When setting up a structural simulation study, it never seems like you have ALL the information you need. Without exception, you’ll have to be content with making approximations and assumptions. Absent or unreliable material data is one key area that virtually all simulation users will need to question.
How precise do you need to know the properties of your material to obtain an acceptable accuracy level of your result of interest? If you are looking for approximate deflections on a steel part, you may be able to get away with entering simple generic properties such as the ones shown below:
If you browse through many of the steels in our database, almost all of them have an Elastic Modulus between 190-210 GPa. This means deflections in a linear static study would vary by about 10% depending on what steel you select. If this is acceptable, maybe try a steel that is on the conservative end of this spectrum (i.e., 190GPa). Don’t be misled, however, because even the elastic modulus can vary by more than 10% for some special classes of steel.
For more complex properties that you might need for a Nonlinear analysis, one of the easiest simplifications you can make for some materials is to use a “perfectly plastic” curve. This method only requires that an Elastic Modulus and Yield Strength are known. See the comparison shown below to see how similar the perfectly plastic assumption compares to the SS curve provided for “Alloy Steel (SS)” for strains under 2%.
There are more sophisticated methods for approximating stress-strain data if you also know the Ultimate Tensile Strength of the material.
You can use tools like this fatigue calculator for approximating S-N curve data. This website also has a few other tools. And, there are a few websites similar to this one that have tools to help you approximate material data.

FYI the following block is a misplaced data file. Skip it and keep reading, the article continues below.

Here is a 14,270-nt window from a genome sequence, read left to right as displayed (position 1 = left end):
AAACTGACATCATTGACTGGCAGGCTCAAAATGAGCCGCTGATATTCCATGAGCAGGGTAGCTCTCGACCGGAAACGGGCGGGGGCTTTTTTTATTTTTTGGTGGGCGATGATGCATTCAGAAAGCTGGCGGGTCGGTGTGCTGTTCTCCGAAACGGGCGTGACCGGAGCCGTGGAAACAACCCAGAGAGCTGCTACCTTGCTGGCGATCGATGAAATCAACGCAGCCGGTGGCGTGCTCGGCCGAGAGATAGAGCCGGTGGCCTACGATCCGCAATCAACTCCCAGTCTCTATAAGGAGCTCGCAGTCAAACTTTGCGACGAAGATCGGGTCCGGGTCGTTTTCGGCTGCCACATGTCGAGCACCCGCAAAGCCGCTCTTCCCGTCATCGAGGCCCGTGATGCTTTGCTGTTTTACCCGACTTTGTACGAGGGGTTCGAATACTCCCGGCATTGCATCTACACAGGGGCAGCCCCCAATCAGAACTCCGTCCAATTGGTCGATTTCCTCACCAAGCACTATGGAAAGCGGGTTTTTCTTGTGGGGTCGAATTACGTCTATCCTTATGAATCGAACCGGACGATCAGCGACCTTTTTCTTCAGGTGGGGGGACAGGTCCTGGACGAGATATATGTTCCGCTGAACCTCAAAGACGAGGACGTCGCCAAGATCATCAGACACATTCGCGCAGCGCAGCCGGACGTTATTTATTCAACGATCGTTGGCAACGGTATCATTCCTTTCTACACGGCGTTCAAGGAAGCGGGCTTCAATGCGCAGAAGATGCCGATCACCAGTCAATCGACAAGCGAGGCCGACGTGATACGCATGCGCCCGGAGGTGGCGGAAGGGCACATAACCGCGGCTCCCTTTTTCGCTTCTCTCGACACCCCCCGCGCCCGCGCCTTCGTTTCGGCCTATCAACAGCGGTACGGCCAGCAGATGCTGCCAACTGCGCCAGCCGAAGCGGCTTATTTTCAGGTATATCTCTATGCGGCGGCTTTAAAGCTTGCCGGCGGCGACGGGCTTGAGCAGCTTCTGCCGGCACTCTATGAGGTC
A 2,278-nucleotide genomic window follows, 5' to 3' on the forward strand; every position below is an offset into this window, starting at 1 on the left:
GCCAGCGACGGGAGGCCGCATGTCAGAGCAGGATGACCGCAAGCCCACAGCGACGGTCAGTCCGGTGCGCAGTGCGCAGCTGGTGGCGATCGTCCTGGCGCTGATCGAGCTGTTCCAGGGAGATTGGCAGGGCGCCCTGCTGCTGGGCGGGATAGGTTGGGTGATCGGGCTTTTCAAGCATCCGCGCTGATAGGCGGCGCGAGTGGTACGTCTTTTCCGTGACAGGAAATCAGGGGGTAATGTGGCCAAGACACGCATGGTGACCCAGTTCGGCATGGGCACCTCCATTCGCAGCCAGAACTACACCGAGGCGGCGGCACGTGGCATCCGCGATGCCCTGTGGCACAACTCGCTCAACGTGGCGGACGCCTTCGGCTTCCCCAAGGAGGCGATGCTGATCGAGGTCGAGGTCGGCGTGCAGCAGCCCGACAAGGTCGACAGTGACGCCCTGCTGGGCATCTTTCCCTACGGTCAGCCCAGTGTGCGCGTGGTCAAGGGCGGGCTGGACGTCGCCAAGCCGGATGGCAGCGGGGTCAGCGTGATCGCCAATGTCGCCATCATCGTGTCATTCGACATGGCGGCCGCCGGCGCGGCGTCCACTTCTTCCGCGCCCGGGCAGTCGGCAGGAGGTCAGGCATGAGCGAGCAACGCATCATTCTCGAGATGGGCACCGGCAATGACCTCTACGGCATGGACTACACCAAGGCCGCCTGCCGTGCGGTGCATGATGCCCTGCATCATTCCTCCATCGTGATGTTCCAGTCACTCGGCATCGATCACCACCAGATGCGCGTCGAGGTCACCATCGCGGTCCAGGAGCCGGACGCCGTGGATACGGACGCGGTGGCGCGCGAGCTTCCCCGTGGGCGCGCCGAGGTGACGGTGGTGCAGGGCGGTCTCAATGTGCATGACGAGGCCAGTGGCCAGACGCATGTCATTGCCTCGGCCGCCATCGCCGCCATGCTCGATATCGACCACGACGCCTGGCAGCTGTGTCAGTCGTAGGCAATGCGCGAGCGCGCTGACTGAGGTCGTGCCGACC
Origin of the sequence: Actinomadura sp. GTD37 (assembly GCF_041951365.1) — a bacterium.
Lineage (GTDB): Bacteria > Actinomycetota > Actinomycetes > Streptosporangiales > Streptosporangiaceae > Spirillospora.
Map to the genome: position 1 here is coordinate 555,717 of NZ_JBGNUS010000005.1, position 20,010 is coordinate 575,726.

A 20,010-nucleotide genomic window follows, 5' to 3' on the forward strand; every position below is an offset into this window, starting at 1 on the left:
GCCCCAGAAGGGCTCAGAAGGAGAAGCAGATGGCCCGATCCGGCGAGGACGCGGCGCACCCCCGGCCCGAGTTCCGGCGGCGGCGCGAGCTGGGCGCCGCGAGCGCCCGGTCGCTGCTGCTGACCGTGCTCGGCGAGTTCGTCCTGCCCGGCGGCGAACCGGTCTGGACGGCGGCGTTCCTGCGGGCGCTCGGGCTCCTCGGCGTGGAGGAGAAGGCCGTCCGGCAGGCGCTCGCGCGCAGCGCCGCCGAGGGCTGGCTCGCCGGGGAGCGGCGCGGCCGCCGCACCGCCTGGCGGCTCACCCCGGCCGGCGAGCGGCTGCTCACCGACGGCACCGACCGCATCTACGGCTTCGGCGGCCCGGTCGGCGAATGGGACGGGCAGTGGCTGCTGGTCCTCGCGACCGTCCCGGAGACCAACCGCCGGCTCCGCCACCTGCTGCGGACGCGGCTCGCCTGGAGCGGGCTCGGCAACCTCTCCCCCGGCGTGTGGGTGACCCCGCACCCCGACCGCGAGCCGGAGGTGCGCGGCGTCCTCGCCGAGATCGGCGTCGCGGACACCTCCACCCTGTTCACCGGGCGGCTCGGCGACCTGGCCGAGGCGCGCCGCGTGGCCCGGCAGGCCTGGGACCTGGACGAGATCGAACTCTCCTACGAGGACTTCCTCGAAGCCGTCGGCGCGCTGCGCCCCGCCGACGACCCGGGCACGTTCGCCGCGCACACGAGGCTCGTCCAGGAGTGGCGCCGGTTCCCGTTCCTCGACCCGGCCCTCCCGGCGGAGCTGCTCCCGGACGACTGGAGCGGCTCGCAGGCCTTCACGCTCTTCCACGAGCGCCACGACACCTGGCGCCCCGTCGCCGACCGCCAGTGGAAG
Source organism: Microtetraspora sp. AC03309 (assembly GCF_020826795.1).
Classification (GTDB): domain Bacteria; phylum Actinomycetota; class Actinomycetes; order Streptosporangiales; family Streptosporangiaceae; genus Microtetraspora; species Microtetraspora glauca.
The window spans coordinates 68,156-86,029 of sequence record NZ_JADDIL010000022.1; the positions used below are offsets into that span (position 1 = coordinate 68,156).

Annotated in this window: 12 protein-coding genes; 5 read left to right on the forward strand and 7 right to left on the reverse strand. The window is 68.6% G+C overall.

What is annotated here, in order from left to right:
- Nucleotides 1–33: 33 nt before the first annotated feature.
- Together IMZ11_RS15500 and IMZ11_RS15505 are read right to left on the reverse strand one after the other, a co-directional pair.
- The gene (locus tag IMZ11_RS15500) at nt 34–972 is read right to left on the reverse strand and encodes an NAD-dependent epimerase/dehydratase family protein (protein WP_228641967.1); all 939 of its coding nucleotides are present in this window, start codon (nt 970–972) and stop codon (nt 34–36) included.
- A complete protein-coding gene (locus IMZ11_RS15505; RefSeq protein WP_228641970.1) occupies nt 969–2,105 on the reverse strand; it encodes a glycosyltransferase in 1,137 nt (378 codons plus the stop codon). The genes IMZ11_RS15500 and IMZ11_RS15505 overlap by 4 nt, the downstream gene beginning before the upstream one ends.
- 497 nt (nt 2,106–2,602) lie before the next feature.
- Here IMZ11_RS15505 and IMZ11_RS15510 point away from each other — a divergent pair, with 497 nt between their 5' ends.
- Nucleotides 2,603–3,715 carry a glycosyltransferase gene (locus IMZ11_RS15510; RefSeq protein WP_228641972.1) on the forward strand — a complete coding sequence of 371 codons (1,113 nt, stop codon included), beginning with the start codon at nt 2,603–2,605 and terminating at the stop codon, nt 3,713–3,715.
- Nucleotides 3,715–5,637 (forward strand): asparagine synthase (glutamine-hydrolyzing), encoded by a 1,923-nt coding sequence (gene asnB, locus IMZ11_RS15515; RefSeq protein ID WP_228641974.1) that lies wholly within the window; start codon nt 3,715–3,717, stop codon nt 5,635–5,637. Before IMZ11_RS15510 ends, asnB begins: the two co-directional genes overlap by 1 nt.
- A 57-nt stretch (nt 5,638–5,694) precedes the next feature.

These recommendations can be helpful for certain classes of problems. But, they can also be potentially dangerous if you’re not conservative and careful with understanding the effects of these assumptions. This is why you should get out your textbook, browse through Wikipedia pages, view some YouTube videos, talk to your peers, etc. to make sure you understand some of the properties. This will allow you to make sound decisions about which simplifications to allow and which ones you’ll have to invest more time and energy to avoid.
At a bare minimum, a few of the properties you’ll likely deal with and need to understand on a regular basis are:
These properties are highlighted in red for Static studies for a reason.
About Shaun Bentley
Shaun Bentley is passionate about Applied Mathematics and Engineering which led him to pursue and understand real world applications of FEA, CFD, Kinematics, Dynamics, 3D and 2D modeling. He teaches simulation classes to both new and advanced users attending training at GoEngineer. Since 2006, Shaun has been working with simulation tools to solve real world engineering problems. With every new project, he seeks to find ways to push Simulation to its uppermost limits.
Get the latest articles delivered daily to your inbox, unsubscribe at any time.